The next song, Children of the Moon is wonderful versatile piece of work, complete with choir and string & brass orchestration. The vocals are done by bass player David Paton. When the song fades away the etherical backing vocals go on for a couple more seconds before the song merges into the short Gemini on which Chris Rainbow does one of his stunning vocal performances. Besides some quiet instruments in the background the song fully drifts on Rainbow's lead and backing vocals and echoing vocal effects.

Alan Parsons also used a complete symphonic orchestra on his albums in a song called The Silence and I. Alan:It was very exciting to make this particular song because for the first time we use a really giant symphony orchestra of 95 pieces all playing at the same time. It was tremendously exciting for all of us concerned to have that number of people involved on one of our own efforts. The orchestra was conducted by Andrew Powell.
The result is one of the best orchestrated songs the Project ever made. The song opens and closes as a ballad with Eric Woolfson singing. The middle piece however is an enormous energetic sequence using the full capability of the symphonic orchestra.

The next track, the straightforward rocker You're Gonna Get You're Fingers Burned which opens the B-side of the album stands in strong contrast with the closer of the A-side and shows the diversity of Eye in the Sky. The vocals are done by Lenny Zakatek. The song was often used as an encore during Alan's concerts in the nineties.

Psychobabble is one of those APP tracks with an extremely simple but effective bass line. Combined with the raw vocals of Elmer Gantry and the spooky middle piece with the wailing sirens made this another APP classic. The song also turned out to be a live favourite in the nineties.

Next up was another instrumental which is often used as background music in documentaries.
Alan: I don't think a Project would be a Project if it didn't have a couple of instrumental cuts. 'Mammagamma' is one such a piece. What's interesting about it is that it was almost entirely performed by a computer. It took a great deal of effort to actually program the computer to play it. During live performances Mammagamma was played as a medley with Lucifer from the Eve album, aptly retitled Luciferama.

For Step by Step a very interesting guitar sound was created for Ian Bairnson's solo. Alan got the idea to plug the guitar straight into the mixing desk without any amplification. The result was a sound which lay in between an acoustic and an electric guitar. The vocals for the song were done by Lenny Zakatek.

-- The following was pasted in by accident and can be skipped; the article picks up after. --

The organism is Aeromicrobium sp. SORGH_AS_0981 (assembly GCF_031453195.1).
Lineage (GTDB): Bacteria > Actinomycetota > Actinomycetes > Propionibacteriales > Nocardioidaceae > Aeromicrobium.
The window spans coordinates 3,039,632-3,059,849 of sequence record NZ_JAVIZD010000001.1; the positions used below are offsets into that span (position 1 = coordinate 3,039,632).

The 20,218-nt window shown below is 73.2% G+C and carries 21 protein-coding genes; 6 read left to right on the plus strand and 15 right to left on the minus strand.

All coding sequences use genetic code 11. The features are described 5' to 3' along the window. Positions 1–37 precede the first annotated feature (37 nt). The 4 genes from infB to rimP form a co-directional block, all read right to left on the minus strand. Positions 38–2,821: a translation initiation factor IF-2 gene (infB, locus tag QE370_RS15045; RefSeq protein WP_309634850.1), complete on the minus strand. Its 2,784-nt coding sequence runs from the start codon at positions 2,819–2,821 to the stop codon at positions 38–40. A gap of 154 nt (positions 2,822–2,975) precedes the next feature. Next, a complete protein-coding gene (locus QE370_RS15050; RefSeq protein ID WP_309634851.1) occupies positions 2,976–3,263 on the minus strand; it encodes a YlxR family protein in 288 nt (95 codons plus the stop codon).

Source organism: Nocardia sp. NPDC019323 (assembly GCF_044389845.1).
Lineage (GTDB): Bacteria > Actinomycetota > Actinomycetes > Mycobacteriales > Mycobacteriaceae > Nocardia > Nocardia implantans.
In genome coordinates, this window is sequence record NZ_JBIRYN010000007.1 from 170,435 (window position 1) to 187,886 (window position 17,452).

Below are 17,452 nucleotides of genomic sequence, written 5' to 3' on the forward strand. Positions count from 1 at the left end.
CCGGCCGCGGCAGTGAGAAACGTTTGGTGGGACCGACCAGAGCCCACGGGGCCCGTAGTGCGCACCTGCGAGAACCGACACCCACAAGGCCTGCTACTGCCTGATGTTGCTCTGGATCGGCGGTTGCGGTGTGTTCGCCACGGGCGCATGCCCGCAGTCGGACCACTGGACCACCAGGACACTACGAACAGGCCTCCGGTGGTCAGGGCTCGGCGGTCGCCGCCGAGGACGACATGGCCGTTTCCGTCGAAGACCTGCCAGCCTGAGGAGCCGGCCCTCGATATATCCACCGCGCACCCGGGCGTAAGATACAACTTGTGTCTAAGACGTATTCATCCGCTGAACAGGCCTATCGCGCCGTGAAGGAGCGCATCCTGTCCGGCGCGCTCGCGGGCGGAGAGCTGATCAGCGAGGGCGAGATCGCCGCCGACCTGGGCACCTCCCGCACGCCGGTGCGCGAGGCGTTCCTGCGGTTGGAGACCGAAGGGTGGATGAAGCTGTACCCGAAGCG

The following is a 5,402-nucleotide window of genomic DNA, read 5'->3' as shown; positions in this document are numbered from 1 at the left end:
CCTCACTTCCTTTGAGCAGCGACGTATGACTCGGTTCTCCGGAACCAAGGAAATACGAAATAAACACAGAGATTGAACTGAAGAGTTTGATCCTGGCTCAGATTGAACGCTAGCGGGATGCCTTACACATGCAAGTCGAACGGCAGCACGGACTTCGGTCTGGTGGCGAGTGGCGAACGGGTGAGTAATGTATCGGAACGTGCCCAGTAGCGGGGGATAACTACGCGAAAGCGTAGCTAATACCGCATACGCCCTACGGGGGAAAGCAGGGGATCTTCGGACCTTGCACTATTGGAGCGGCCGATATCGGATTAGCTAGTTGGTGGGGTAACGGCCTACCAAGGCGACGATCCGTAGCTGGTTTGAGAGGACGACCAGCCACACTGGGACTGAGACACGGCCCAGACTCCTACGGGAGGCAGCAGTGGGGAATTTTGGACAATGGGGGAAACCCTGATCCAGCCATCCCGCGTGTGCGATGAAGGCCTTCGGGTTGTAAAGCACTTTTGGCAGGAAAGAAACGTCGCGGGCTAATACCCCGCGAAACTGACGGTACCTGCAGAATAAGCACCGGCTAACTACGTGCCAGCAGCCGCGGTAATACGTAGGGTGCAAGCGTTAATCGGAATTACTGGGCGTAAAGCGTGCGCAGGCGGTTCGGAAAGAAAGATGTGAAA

The vocals on Eye in the Sky were done by people who had already sung with The Project before, like Colin Blunstone (Zombies) in Old and Wise. The song became a mega-hit although it 'only' reached the 17th position in the Dutch charts in January 1983.
The song also features a string orchestra and an amazing saxophone solo by Mel Collins.

Strange enough, although three songs from the album were released on single (Eye in the Sky, Psychobabble and Old and Wise) no videos were ever made for these tracks, while the band did make certain clips for singles from the I, Robot, Pyramid and Turn of a Friendly Card albums.
Eye in the SKy became the most successful Project album ever. Especially the title track and Old and Wise are very well-known pieces from the album. The latter was often performed by various artists, like recenlty by Gary Chandler (Jadis) and Martin Orford (IQ) during a duo performance.
The album was recorded and mixed in the Abbey Road Studios where Alan has started his career in the tape library.
Alan received his 9th Grammy nomination for 'Best Engineered Recording' with The Eye in the Sky.

By the way, ever wondered why the Camel albums The Single Factor (released one month after Eye in the Sky) and Stationary Traveller sound so much like the Alan Parsons Project ? It's because some of the session musicians played in both bands in the first half of the eighties. Chris Rainbow: I think it was because Parsons and Latimer were both recording at Abbey Road Studios at that time, and Andy was impressed with the players on Alan's Project. Paton was the first conscript, then me and the others.

Paton and Chris Rainbow ended up on The Single Factor, while Mel Collins appeared with them on Stationary Traveller. Paton would later return on Dust and Dreams to do some vocals.

Written by Ed Sander

Album Reviews